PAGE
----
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Calm, Open and Harmonious

Today’s post is by Bryan Berghoef

The current stage of life I’m in is busy. I have four active kids in elementary and middle school. Daily I find myself driving them to practice, to track meets, to school activities. I work as a pastor in a new church setting in which I am the only staff person. Additionally, I work part-time for Shalem, supporting online courses, managing social media, and assisting with marketing. There are always things to be done. Work to-do lists. House to-do lists. Places to be. Boxes to check.

We also have two cats. Recently, in the midst of a frenzied day, I noticed Francis and Oliver, our two cats, lying on the floor, about five feet apart from each other. Both were stretched out about as long as they could be, totally relaxed. As I looked over at this blatant display of nonchalance, Francis yawned, just to rub it in.

In that moment, Francis—the cat—became an icon for me. It was a moment of grace. These feline friends had no worries. No stress. No sense of being in a hurry. Instead, they exuded calm, lived in the moment, and were entirely at peace with their world. I realized that I wanted what they had. Just seeing them like that helped me relax, and made me smile.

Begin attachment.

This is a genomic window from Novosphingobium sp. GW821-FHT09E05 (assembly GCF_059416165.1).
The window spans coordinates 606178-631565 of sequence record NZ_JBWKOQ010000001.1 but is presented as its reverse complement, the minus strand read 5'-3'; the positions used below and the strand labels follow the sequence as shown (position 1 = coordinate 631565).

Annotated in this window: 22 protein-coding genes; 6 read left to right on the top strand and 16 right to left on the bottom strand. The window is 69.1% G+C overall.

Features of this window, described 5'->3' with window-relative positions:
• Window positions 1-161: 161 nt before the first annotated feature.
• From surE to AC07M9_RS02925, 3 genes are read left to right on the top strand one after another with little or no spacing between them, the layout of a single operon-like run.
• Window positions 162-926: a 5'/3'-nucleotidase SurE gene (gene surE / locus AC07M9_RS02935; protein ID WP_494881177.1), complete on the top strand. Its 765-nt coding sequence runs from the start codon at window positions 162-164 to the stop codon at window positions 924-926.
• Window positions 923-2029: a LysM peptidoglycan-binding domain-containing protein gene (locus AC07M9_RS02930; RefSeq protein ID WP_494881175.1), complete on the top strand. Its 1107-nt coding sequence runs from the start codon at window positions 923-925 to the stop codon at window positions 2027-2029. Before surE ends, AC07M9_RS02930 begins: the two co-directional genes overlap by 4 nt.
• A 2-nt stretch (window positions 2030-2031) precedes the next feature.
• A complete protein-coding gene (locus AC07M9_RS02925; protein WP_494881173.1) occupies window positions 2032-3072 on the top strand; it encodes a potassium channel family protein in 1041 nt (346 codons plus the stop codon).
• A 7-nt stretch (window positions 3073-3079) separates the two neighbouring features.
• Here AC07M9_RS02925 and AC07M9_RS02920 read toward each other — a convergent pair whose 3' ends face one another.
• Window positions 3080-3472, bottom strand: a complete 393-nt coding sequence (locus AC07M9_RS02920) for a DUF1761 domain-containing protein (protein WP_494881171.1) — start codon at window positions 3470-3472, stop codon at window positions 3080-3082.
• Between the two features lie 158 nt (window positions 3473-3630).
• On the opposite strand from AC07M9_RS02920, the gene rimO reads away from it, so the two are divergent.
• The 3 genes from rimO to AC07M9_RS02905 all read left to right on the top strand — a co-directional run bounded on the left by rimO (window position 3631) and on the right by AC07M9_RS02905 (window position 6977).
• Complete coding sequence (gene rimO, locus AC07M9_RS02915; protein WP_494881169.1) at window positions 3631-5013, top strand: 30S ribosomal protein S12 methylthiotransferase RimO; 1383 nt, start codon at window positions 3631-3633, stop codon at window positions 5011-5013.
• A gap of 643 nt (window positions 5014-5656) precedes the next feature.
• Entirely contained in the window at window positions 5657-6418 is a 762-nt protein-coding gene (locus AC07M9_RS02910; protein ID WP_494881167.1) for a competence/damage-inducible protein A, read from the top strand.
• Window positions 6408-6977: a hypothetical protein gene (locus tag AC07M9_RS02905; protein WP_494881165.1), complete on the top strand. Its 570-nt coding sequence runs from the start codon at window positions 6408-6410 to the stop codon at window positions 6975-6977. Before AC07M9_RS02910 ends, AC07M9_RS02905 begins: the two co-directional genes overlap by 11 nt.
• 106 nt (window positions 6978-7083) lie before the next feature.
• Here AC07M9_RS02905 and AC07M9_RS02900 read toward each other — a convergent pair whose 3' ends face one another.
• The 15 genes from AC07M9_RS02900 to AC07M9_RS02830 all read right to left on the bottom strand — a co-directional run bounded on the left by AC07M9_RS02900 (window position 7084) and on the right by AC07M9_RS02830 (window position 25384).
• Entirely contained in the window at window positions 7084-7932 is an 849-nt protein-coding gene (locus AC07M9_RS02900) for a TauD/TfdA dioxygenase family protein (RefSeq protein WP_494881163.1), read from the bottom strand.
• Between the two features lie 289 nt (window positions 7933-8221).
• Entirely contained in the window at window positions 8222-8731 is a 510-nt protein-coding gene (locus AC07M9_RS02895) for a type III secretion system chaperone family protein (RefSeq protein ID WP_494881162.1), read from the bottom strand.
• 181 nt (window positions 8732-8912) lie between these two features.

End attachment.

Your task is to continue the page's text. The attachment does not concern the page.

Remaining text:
But surely it isn’t possible for human beings with full and busy lives to experience such rested contentedness, is it? We actually have responsibilities and people counting on us to accomplish things. Yet perhaps such peace is within our grasp. The Buddhist teacher Tarthang Tulku notes that meditative awareness has three primary qualities: calmness, openness, and harmony. I find such meditative awareness comes to me through my practice of contemplative prayer: sitting in silence with an open heart, or going for a walk in which I have no intention but to be present to God, the moment and my surroundings.

When I pray in this way, I can release whatever tensions have built up in my body: a calmness begins to set in. When I stop and slow down, I realize that anxiety or the harried sense that I should go-go-go, has made me physically tense. In this prayerful and open state, I can simply let go. I also receive a sense of openness about whatever responsibilities I have: there is time enough to do each thing, and no one of those things are bad—in fact they are each gifts that I am able to participate in, and even if I left one undone, the world would not end.

This is a perspective I cannot achieve on my own. I need to open my heart to God in silence, and trust. And it is in such trust that I begin to feel a deep peace and harmony about my life, even in the midst of deadlines, busy schedules, and the demands of life. It is possible, with such contemplative practice, to be as calm, open, and harmonious as a cat without a care in the world—and even get a few things done in the process. It turns out my cats were my contemplative muses: reminding me that each moment is a gift. I almost feel a yawn coming on.

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